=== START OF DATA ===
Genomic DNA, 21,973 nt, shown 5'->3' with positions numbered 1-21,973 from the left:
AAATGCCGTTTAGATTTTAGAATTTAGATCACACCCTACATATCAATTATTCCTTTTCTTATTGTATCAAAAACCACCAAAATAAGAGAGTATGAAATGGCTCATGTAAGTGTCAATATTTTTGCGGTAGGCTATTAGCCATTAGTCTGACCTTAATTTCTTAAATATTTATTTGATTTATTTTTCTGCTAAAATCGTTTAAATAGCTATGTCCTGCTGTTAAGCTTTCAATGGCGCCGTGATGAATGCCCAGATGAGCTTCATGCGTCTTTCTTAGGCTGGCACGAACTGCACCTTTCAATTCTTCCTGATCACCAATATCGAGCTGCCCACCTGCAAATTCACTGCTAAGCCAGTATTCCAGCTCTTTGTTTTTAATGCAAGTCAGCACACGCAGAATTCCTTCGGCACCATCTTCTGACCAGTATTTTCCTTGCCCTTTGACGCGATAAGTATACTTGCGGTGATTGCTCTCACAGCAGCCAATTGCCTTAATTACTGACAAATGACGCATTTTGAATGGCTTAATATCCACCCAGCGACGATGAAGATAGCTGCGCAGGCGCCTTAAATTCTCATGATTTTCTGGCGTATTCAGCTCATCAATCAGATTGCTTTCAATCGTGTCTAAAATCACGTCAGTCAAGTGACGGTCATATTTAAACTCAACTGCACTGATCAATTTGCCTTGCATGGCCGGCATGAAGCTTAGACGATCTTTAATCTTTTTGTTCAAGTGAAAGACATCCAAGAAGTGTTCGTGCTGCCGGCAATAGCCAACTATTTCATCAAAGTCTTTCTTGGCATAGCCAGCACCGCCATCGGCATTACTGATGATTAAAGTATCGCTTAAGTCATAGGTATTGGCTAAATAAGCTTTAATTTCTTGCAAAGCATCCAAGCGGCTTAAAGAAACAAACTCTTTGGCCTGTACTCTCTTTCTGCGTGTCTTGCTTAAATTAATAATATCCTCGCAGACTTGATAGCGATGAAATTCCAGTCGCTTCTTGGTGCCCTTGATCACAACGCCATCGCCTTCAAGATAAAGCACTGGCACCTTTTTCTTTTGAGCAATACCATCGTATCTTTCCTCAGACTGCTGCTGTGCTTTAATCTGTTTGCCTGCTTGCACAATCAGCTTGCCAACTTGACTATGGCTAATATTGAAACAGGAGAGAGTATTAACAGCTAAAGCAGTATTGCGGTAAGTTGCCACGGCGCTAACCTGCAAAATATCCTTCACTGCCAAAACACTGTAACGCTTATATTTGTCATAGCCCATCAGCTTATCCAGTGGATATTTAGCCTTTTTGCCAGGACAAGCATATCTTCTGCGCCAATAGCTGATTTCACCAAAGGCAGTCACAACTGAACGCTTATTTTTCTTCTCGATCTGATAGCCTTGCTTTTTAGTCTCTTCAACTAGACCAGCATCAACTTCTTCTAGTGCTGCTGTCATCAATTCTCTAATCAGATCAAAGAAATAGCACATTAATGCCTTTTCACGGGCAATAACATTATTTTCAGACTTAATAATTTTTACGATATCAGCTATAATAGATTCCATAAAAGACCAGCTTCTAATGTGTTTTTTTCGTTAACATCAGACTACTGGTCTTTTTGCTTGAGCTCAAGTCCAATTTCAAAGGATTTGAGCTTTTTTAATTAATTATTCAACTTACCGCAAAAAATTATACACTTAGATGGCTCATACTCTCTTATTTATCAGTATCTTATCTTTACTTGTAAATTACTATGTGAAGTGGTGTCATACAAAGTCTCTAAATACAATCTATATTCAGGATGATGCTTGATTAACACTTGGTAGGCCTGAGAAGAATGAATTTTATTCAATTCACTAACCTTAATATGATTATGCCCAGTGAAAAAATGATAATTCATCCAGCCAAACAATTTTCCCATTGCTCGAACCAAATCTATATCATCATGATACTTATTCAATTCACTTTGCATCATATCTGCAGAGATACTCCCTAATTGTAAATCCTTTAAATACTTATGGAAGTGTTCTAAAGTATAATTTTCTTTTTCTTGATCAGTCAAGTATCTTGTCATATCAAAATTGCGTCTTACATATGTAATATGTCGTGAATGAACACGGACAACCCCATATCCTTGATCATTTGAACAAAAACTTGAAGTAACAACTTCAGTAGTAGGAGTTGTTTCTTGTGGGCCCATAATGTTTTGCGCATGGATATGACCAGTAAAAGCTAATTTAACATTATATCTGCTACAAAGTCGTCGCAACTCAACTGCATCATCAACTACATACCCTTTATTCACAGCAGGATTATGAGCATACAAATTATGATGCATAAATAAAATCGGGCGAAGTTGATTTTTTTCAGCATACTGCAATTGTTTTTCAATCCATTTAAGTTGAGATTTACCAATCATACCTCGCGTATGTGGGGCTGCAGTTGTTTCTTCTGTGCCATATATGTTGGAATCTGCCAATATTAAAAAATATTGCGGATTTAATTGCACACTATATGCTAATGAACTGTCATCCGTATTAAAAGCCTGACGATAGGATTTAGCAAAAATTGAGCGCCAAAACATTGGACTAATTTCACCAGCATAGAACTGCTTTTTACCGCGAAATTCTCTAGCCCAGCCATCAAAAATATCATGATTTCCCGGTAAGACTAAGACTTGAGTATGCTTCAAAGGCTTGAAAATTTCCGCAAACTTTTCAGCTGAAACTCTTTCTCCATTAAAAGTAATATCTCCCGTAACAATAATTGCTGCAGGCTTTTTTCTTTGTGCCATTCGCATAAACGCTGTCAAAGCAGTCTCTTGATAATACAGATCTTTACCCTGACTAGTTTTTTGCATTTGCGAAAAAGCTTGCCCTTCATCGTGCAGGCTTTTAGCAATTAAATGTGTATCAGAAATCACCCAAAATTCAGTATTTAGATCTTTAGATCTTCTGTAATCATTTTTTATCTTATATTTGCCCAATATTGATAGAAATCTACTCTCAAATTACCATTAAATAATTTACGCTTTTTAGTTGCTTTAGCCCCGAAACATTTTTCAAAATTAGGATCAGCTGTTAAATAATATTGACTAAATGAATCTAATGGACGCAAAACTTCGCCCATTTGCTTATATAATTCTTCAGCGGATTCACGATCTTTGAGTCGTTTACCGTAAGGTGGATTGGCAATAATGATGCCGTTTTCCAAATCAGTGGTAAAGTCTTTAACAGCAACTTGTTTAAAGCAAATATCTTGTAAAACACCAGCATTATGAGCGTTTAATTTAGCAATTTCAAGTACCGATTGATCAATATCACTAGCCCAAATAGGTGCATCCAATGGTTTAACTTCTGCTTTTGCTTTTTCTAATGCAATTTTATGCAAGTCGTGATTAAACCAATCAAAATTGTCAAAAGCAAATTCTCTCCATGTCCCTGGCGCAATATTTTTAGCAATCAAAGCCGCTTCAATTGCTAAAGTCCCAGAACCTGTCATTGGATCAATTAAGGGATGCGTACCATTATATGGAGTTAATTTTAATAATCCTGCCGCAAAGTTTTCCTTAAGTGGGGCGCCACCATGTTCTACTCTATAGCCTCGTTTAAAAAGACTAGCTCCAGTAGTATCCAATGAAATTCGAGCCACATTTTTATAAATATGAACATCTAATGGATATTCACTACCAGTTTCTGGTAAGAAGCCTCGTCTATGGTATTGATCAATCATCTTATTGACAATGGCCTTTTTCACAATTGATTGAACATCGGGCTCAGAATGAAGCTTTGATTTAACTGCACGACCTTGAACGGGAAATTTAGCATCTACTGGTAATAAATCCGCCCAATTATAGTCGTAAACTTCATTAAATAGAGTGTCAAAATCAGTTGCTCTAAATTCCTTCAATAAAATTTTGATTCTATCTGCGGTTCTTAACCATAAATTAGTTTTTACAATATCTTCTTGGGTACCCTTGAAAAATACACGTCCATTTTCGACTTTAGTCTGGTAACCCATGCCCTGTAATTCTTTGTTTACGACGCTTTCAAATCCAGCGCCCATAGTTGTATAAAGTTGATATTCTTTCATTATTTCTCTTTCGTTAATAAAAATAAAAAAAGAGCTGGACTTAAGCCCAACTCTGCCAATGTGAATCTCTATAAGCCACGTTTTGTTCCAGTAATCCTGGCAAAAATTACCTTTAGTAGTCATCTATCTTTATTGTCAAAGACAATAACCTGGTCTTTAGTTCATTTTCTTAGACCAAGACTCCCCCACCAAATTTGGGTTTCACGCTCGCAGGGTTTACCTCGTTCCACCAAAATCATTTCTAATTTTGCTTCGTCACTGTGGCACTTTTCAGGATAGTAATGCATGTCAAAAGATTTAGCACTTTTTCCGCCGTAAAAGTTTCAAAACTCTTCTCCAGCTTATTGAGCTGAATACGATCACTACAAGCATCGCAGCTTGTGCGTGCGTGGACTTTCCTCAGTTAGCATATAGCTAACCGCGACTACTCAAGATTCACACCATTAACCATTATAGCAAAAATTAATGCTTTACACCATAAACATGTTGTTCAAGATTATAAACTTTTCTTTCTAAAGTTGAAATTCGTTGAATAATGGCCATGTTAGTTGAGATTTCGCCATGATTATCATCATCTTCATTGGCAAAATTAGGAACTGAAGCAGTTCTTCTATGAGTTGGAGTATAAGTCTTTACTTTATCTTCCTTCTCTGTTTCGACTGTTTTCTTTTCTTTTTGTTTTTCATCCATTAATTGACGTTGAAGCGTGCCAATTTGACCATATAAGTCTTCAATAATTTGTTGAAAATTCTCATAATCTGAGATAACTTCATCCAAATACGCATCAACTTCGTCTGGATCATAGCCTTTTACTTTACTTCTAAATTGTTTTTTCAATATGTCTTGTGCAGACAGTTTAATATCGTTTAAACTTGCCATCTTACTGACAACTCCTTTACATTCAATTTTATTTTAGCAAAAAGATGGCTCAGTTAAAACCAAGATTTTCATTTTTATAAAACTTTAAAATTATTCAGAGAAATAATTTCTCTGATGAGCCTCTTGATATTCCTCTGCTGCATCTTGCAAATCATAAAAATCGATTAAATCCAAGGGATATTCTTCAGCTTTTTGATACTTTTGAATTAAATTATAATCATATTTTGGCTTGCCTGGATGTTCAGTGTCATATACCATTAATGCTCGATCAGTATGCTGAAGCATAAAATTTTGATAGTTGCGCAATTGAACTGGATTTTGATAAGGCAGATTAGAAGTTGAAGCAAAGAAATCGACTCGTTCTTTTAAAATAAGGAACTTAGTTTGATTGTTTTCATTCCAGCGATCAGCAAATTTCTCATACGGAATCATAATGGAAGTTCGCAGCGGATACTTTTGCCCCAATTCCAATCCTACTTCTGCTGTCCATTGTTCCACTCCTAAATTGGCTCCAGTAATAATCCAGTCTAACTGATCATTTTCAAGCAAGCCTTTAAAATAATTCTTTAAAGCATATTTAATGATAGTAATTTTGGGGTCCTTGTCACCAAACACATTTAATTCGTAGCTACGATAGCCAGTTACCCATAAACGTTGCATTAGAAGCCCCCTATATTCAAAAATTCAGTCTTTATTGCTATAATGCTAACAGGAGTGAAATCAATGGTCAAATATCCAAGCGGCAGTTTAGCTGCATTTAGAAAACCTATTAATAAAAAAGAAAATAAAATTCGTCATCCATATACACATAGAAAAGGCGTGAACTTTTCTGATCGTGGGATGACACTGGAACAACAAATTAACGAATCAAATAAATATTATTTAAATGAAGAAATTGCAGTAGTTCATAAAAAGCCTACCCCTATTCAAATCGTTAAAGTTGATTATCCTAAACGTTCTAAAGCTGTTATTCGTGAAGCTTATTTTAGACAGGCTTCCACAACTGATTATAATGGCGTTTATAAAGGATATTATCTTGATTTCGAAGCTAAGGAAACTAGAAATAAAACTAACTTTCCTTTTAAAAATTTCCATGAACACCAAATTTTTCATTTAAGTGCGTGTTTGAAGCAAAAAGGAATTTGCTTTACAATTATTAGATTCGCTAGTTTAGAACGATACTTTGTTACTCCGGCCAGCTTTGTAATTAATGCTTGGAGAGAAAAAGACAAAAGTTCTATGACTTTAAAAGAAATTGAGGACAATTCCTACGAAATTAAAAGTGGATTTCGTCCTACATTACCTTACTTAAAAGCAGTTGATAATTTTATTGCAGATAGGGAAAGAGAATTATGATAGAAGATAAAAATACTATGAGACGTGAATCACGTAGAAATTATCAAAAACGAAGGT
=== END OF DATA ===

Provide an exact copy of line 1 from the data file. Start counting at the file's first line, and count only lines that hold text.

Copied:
Genomic DNA, 21,973 nt, shown 5'->3' with positions numbered 1-21,973 from the left: